A 14-day partial life-cycle test was performed to assess the effects of 17beta-estradiol (E2) on the survival, growth, sexual development and molting cycles of a marine crustacean mysid shrimp (Americamysis bahia). Seven-day-old mysids were exposed to the nominal E2 concentrations of 31.3, 62.5, 125, 250 and 500 microg/l for 14 days. The total length and the body weight of mysids significantly decreased relative to the controls when exposed to 62.5, 250 and 500 microg/l E2 for 14 days. Moreover, the carapace length significantly decreased in the 500 microg/l E2 treatment groups. No significant differences were observed in sex ratio with the appearance of secondary sex characteristics in the all treatment groups including the control and solvent control groups. However, the percentage of females with eggs in the oviduct or brood sac decreased significantly in mysids treated with E2 at 62.5, 125, 250 and 500 microg/l. The cumulative total number of molting cycles when exposed to E2 for 14 days significantly decreased in the treatment groups at 500 microg/l relative to the controls. These results suggest that concentrations of E2 over 62.5 microg/l may cause growth suppression in mysid shrimp, and that the disruption of molting cycles may result in alterations in growth due to a sublethal response to toxicant exposure.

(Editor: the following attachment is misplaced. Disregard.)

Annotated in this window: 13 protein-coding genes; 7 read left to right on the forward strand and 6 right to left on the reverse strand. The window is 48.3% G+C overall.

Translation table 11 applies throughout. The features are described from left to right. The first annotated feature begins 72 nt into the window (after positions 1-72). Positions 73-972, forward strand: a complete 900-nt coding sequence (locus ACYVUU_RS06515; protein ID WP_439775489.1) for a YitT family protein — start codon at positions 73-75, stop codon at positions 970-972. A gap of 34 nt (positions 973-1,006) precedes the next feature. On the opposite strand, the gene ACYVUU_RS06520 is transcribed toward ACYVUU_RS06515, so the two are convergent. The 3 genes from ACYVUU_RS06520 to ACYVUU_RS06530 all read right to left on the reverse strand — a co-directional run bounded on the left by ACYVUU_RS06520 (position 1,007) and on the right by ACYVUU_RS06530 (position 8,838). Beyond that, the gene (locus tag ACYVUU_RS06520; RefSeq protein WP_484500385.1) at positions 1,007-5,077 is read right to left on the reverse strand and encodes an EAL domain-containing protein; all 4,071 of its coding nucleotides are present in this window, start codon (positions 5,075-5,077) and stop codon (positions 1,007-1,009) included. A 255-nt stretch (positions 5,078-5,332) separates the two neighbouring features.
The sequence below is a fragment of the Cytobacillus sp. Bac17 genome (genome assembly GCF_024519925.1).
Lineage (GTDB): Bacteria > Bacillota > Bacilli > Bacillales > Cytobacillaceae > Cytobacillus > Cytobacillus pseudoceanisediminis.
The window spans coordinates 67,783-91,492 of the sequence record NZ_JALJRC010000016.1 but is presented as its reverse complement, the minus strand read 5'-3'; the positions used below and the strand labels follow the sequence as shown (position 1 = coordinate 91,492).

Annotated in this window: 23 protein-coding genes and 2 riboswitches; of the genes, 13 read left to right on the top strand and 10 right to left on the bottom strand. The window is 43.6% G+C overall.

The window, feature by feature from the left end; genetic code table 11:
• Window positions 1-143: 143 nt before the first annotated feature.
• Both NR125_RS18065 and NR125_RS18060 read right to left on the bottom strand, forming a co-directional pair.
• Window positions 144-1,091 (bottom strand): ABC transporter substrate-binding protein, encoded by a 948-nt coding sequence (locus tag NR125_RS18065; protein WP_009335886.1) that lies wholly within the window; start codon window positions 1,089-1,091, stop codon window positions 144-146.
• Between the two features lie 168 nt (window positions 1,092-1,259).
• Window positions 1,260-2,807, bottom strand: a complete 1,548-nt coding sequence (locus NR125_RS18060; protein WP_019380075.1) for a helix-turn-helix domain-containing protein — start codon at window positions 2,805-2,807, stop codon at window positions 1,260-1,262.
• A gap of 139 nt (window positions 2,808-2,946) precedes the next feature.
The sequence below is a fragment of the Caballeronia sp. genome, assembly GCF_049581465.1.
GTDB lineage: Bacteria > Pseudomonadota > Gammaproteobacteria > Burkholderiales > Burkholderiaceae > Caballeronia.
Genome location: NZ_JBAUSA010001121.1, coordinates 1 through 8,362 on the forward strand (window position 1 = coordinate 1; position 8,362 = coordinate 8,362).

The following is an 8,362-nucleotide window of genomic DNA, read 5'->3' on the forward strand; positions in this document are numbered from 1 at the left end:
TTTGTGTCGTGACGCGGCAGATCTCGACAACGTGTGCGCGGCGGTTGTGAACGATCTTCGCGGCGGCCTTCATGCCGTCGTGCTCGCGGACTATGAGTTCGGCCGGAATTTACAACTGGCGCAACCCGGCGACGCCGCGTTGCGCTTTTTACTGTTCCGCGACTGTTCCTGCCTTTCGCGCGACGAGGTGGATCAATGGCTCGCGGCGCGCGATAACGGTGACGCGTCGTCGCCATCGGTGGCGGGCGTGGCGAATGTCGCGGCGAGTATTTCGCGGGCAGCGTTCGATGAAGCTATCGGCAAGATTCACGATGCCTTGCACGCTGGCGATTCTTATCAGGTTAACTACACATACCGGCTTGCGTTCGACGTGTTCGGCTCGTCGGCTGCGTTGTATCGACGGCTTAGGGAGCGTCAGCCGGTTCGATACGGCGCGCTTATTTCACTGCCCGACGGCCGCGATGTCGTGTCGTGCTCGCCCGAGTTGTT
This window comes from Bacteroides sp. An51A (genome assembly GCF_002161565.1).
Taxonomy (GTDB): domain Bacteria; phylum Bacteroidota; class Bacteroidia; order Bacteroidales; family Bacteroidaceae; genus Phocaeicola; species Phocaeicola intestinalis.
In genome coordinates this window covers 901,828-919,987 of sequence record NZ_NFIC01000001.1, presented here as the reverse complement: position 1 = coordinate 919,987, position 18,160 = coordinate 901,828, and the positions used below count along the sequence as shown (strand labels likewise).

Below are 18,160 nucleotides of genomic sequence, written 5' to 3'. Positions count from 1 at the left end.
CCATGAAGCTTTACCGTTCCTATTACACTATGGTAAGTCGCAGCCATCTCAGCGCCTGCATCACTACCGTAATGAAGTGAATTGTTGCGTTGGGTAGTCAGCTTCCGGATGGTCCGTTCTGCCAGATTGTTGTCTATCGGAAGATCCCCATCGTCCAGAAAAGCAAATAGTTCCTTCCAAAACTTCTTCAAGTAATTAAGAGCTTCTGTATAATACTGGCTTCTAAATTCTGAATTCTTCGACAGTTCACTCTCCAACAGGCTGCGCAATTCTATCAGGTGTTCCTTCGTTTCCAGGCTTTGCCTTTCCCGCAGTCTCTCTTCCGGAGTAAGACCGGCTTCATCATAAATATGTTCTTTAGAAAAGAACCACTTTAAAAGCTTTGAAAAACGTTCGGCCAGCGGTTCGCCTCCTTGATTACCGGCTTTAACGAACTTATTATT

|Number of pages||10|
|Journal||Environmental sciences : an international journal of environmental physiology and toxicology|
|Publication status||Published - 2004|
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